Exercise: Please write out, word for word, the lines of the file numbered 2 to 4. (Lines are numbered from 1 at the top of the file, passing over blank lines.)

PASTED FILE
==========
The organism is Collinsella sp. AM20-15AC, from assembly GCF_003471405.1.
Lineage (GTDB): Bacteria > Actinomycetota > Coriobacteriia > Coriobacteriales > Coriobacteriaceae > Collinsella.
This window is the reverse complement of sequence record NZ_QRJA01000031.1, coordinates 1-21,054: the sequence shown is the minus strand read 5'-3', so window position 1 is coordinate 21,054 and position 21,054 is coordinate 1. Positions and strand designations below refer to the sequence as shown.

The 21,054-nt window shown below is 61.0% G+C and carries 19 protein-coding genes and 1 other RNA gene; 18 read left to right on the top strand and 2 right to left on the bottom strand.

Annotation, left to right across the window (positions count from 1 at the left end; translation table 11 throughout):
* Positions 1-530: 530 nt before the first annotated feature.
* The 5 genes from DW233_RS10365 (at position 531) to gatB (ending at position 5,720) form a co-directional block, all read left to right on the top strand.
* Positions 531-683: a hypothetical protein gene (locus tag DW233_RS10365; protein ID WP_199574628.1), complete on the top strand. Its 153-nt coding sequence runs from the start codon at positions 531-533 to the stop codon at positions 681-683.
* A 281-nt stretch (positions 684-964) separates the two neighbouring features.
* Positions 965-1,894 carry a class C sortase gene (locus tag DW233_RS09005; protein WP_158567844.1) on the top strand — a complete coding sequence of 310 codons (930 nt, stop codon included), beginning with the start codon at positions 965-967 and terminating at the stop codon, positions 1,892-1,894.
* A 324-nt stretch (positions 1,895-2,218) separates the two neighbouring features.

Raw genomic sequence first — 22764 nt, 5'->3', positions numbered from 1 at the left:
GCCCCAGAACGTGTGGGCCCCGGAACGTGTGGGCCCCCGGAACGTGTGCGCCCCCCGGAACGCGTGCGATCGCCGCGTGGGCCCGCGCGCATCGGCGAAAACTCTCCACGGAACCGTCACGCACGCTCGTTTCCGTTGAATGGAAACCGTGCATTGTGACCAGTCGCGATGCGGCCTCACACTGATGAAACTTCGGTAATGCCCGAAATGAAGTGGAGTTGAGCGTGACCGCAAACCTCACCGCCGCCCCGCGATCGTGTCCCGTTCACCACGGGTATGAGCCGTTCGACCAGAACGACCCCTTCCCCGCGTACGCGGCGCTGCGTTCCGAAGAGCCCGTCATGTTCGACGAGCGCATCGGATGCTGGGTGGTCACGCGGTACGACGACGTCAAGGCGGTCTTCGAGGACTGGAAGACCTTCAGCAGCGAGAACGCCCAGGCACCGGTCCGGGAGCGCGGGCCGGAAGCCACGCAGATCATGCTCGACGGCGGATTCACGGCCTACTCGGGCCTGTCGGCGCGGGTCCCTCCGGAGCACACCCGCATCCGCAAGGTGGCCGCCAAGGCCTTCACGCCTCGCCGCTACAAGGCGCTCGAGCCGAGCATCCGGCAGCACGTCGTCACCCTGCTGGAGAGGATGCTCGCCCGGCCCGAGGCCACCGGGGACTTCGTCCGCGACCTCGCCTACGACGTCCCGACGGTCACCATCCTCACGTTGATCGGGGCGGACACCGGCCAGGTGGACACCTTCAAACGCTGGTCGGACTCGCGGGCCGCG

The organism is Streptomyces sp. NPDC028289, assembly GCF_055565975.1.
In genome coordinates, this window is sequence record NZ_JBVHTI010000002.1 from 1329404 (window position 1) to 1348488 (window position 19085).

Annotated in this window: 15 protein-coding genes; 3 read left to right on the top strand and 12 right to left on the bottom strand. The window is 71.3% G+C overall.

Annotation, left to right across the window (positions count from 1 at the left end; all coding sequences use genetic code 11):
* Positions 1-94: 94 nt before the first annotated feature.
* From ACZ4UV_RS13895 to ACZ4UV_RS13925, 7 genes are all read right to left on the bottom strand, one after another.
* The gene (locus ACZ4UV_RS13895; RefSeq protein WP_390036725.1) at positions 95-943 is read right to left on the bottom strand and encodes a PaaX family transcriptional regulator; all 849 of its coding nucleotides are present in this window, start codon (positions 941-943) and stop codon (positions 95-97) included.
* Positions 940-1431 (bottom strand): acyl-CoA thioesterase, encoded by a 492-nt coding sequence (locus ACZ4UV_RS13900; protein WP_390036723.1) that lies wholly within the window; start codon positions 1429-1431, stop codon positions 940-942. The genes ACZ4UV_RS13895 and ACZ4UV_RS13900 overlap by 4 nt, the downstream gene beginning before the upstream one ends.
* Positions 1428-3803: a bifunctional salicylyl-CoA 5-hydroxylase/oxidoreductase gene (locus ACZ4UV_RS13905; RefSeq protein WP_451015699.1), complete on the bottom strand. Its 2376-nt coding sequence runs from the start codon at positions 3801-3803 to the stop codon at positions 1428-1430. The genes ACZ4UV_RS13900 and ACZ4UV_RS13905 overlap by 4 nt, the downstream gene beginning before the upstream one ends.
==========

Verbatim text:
Lineage (GTDB): Bacteria > Actinomycetota > Coriobacteriia > Coriobacteriales > Coriobacteriaceae > Collinsella.
This window is the reverse complement of sequence record NZ_QRJA01000031.1, coordinates 1-21,054: the sequence shown is the minus strand read 5'-3', so window position 1 is coordinate 21,054 and position 21,054 is coordinate 1. Positions and strand designations below refer to the sequence as shown.

The 21,054-nt window shown below is 61.0% G+C and carries 19 protein-coding genes and 1 other RNA gene; 18 read left to right on the top strand and 2 right to left on the bottom strand.